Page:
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Features Posted May 06, 1998
Censorship in Central Europe
By Matt Welch, OJR Staff Writer and Columnist

Print version

Sidebar:
Central Europe Sidebar

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It would be reasonable to expect countries that were totalitarian just nine years ago to have, at the least, a fairly illiberal approach toward domestically produced Internet content and news.
 
But in the case of the Visegrad Four countries of Central Europe -- the Czech Republic, Slovakia, Hungary and Poland -- that assumption would be dead wrong.
 
"Censorship? Ha! What a non-topic that is here," said Steven Carlson, Chief Strategist of the Web design company iSYS Hungary (http://isys.hu) and occasional columnist on new media. "The only censorship here is the dearth of bandwidth."
 
To a large extent the lack of state interference in these countries' new media mirrors the mostly hands-off approach to old media, and reflects their status as the most sophisticated and reformed of the ex-Soviet satellites. Only Slovakia, which has less than five years of statehood under its belt (and which has dropped behind the other three in the races to join NATO and the European Union), is occasionally criticized for government meddling into media -- and even there you can find a thriving opposition press and a private television station.
 
"The censorship in Eastern Europe thing really betrays a total ignorance of the situation out here, at least in the Visegrad Group countries."
-- Douglas Arellanes, Director, Inicia WebStudio
"The censorship in Eastern Europe thing really betrays a total ignorance of the situation out here, at least in the Visegrad Group countries," said Douglas Arellanes, Director of the Prague-based Web design company Inicia WebStudio (http://www.ini.cz/offshore). "Even in Slovakia, the Net hasn't come under any controls whatsoever, which is why you see so many good software piracy sites springing up out this way."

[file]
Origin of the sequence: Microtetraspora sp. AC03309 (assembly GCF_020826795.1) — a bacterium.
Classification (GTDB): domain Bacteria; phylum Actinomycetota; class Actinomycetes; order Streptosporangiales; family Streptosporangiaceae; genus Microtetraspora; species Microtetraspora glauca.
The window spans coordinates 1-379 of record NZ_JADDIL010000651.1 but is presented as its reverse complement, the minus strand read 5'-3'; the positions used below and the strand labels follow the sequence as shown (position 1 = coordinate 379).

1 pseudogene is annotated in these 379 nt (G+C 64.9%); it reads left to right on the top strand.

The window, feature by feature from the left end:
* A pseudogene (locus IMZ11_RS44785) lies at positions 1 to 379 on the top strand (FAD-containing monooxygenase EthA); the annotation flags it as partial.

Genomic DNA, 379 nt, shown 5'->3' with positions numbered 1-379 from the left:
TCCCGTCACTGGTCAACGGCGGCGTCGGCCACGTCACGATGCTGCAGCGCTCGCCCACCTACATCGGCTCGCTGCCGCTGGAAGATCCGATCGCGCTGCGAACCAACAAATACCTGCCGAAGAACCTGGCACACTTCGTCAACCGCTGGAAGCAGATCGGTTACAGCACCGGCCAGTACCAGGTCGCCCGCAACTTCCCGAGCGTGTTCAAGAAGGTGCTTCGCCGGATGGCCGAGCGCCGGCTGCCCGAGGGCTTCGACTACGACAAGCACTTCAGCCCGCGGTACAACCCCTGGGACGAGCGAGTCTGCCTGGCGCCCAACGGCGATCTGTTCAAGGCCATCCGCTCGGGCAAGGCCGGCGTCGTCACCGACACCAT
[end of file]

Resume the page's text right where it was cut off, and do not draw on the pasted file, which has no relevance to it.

If Vladimir Meciar, the thuggish and populist prime minister and acting president of Slovakia, really wanted to stamp out cyber dissent in the runup to this fall's parliamentary elections, he'd pull the plug on 19-year-old Miro Sedivy.
 
Sedivy, a high school student who was recently accepted to Utrecht University College in the Netherlands, runs a handsomely designed English-language daily news site called the Geocitizen's Unofficial Guide to Slovak Politics (http://www.geocities.com/CapitolHill/7502/index.html, where you can read cheeky stories about Meciar dumping his mistress, transcripts of Meciar's rambling stump speeches (with the crazy bits italicized) and click on links to other articles about the country.
 
"I used to communicate with several people from different countries in English, and they often asked me to explain some information they received in their media," Sedivy said. "And when I wrote the same thing three or four times, I decided to put it on [my home page]. And then it just evolved, expanded..."
 
Sedivy's original reporting and rewrites of newspapers and broadcast news are used by Lithuanian's main TV station for its Slovak coverage, and the site attracts a readership divided between anti-government citizens and Meciar-appointed state. Daily readership is only around 60-80 visits, though, which points to a main complaint of Central European Web publishers -- lack of access.
 
"There isn't anybody out here making scads of money on this stuff," Arellanes said. "Like most of their U.S. counterparts, they're gritting their teeth, trying to ride out the hemorrhaging before they get venture capital or at least a paying customer. They all whine about not being able to attract banner advertising, and how even if they do get a banner ad, it doesn't bring in any money really."